What Does An Engineer (Materials/Geotechnical) Do?
Civil engineers design, build, and maintain construction projects including bridges, roads, tunnels, airports, and water supply and sewage treatment plants. Engineers working in the material and geotechnical engineering area look more specifically at the materials that will be used and the land where projects will be built to make sure they are suitable for whatever will be constructed.
How Do I Become An Engineer (Materials/Geotechnical)?
A four-year bachelor’s degree in civil engineering is required to do this work, along with coursework in the geotechnical side of the field. Some universities may offer degrees specifically in this area. Some organizations may require a master’s degree, which would likely take an additional two-three years to earn. The more education you have, the more marketable you are!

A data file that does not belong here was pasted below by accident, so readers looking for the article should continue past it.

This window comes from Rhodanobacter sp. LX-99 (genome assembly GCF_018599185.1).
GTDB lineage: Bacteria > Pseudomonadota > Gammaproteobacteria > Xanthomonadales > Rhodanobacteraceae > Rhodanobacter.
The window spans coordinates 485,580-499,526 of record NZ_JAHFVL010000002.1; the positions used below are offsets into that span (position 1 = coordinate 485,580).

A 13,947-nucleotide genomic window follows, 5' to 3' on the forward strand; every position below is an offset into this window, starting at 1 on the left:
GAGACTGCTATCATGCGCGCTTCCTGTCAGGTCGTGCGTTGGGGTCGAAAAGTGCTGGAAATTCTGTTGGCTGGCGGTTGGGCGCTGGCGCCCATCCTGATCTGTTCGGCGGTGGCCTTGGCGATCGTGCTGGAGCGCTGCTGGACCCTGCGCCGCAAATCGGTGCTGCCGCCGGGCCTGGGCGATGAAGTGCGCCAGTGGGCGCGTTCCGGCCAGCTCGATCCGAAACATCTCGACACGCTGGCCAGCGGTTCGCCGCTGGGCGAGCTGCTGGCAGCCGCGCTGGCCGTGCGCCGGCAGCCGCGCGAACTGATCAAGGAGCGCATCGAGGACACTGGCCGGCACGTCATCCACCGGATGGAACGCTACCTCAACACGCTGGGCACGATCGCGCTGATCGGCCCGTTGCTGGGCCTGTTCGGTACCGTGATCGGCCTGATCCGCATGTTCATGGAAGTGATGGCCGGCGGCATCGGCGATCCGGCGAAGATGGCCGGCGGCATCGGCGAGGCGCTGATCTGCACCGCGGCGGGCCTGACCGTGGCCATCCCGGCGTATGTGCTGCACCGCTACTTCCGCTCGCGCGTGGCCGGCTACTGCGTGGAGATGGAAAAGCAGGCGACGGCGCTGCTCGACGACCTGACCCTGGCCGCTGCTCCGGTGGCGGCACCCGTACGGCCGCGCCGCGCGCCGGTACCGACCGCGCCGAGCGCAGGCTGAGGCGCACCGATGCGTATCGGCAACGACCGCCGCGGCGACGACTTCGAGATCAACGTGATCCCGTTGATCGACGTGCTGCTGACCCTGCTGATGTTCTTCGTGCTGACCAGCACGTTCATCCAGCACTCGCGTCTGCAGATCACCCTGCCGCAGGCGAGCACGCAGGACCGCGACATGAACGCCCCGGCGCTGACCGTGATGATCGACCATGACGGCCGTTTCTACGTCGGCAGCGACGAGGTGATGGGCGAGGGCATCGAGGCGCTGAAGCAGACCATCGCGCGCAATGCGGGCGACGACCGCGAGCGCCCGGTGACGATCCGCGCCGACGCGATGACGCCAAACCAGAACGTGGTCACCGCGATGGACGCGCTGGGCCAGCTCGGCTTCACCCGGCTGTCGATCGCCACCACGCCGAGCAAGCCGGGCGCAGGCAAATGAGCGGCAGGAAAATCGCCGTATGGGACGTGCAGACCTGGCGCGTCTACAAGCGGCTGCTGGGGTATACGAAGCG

What is the Average Salary For An Engineer (Materials/Geotechnical)?
High – 125,000
Median – 80,000
Low – 50,000
What Courses Should I Take To Become An Engineer (Materials/Geotechnical)?
- Science – As much as possible, including physics!
- Math – As much as possible, including calculus!
- English – As much as possible!
- Technical Writing
- Public Speaking
- 3D Design & Printing
What Is The Work Environment For An Engineer (Materials/Geotechnical)?
Civil engineers typically work for engineering and construction firms and the government. Some engineers may spend some time outside monitoring their projects.
What Is The Future Outlook For An Engineer (Materials/Geotechnical)?
The job outlook for this position looks good over the next 10 years, keeping in mind that geographical differences may exist. Opportunities are best for applicants who have graduate degrees (6 year college degrees).
- Bureau of Labor Statistics, U.S. Department of Labor, Occupational Outlook Handbook
- Explore Careers, Labour Market Information, Government of Canada